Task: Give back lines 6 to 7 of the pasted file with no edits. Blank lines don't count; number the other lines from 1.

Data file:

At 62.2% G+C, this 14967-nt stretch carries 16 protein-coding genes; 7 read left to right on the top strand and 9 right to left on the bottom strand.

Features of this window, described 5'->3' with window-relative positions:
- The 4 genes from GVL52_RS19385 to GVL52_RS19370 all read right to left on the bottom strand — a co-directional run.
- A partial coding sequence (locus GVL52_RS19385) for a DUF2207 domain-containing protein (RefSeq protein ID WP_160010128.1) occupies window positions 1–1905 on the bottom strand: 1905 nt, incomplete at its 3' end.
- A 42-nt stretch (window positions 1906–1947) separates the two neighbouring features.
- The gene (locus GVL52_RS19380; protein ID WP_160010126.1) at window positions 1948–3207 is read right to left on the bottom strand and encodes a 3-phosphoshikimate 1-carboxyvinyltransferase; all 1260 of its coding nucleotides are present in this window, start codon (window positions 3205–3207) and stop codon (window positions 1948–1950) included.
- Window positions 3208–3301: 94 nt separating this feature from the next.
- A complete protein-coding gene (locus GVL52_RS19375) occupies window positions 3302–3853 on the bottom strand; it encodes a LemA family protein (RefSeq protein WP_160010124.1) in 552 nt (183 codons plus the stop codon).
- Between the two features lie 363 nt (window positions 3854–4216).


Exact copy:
- The gene (locus GVL52_RS19380; protein ID WP_160010126.1) at window positions 1948–3207 is read right to left on the bottom strand and encodes a 3-phosphoshikimate 1-carboxyvinyltransferase; all 1260 of its coding nucleotides are present in this window, start codon (window positions 3205–3207) and stop codon (window positions 1948–1950) included.
- Window positions 3208–3301: 94 nt separating this feature from the next.